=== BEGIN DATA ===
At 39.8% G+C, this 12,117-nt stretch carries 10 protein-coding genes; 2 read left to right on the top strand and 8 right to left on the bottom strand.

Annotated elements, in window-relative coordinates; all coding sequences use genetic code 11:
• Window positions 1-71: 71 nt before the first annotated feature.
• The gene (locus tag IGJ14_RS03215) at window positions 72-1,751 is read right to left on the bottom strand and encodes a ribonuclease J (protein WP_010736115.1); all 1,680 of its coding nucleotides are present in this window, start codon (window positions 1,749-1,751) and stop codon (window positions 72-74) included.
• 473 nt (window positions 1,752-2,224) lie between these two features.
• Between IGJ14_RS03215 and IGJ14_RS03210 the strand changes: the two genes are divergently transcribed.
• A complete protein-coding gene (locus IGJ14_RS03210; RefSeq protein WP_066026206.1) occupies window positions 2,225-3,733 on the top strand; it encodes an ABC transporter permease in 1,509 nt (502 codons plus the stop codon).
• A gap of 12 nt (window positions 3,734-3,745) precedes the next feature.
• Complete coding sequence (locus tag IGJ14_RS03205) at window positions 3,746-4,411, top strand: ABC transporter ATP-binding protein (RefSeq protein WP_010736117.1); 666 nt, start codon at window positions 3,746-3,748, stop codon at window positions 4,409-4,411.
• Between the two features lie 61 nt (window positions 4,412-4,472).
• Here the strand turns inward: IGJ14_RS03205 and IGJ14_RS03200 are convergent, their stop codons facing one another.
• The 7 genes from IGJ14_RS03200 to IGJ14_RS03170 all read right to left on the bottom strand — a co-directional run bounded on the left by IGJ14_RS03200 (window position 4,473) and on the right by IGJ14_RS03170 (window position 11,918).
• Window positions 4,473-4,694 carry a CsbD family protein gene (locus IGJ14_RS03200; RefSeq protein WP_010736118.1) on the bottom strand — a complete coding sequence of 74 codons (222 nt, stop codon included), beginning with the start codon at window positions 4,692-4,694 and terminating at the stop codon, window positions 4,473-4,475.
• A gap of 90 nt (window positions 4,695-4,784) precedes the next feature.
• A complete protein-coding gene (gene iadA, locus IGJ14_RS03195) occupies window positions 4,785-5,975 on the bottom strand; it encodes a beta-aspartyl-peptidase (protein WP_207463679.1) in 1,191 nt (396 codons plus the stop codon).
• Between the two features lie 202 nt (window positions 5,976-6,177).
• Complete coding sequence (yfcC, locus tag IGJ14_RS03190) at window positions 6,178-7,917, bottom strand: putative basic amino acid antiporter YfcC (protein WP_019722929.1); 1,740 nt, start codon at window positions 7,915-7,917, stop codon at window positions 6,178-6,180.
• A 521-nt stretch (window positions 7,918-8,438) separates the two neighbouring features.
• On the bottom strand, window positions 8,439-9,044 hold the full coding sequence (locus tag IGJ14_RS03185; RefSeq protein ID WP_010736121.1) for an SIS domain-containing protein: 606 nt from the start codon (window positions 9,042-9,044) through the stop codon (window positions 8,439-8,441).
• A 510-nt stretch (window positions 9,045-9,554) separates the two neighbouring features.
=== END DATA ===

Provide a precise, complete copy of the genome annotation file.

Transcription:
At 39.8% G+C, this 12,117-nt stretch carries 10 protein-coding genes; 2 read left to right on the top strand and 8 right to left on the bottom strand.

Annotated elements, in window-relative coordinates; all coding sequences use genetic code 11:
• Window positions 1-71: 71 nt before the first annotated feature.
• The gene (locus tag IGJ14_RS03215) at window positions 72-1,751 is read right to left on the bottom strand and encodes a ribonuclease J (protein WP_010736115.1); all 1,680 of its coding nucleotides are present in this window, start codon (window positions 1,749-1,751) and stop codon (window positions 72-74) included.
• 473 nt (window positions 1,752-2,224) lie between these two features.
• Between IGJ14_RS03215 and IGJ14_RS03210 the strand changes: the two genes are divergently transcribed.
• A complete protein-coding gene (locus IGJ14_RS03210; RefSeq protein WP_066026206.1) occupies window positions 2,225-3,733 on the top strand; it encodes an ABC transporter permease in 1,509 nt (502 codons plus the stop codon).
• A gap of 12 nt (window positions 3,734-3,745) precedes the next feature.
• Complete coding sequence (locus tag IGJ14_RS03205) at window positions 3,746-4,411, top strand: ABC transporter ATP-binding protein (RefSeq protein WP_010736117.1); 666 nt, start codon at window positions 3,746-3,748, stop codon at window positions 4,409-4,411.
• Between the two features lie 61 nt (window positions 4,412-4,472).
• Here the strand turns inward: IGJ14_RS03205 and IGJ14_RS03200 are convergent, their stop codons facing one another.
• The 7 genes from IGJ14_RS03200 to IGJ14_RS03170 all read right to left on the bottom strand — a co-directional run bounded on the left by IGJ14_RS03200 (window position 4,473) and on the right by IGJ14_RS03170 (window position 11,918).
• Window positions 4,473-4,694 carry a CsbD family protein gene (locus IGJ14_RS03200; RefSeq protein WP_010736118.1) on the bottom strand — a complete coding sequence of 74 codons (222 nt, stop codon included), beginning with the start codon at window positions 4,692-4,694 and terminating at the stop codon, window positions 4,473-4,475.
• A gap of 90 nt (window positions 4,695-4,784) precedes the next feature.
• A complete protein-coding gene (gene iadA, locus IGJ14_RS03195) occupies window positions 4,785-5,975 on the bottom strand; it encodes a beta-aspartyl-peptidase (protein WP_207463679.1) in 1,191 nt (396 codons plus the stop codon).
• Between the two features lie 202 nt (window positions 5,976-6,177).
• Complete coding sequence (yfcC, locus tag IGJ14_RS03190) at window positions 6,178-7,917, bottom strand: putative basic amino acid antiporter YfcC (protein WP_019722929.1); 1,740 nt, start codon at window positions 7,915-7,917, stop codon at window positions 6,178-6,180.
• A 521-nt stretch (window positions 7,918-8,438) separates the two neighbouring features.
• On the bottom strand, window positions 8,439-9,044 hold the full coding sequence (locus tag IGJ14_RS03185; RefSeq protein ID WP_010736121.1) for an SIS domain-containing protein: 606 nt from the start codon (window positions 9,042-9,044) through the stop codon (window positions 8,439-8,441).
• A 510-nt stretch (window positions 9,045-9,554) separates the two neighbouring features.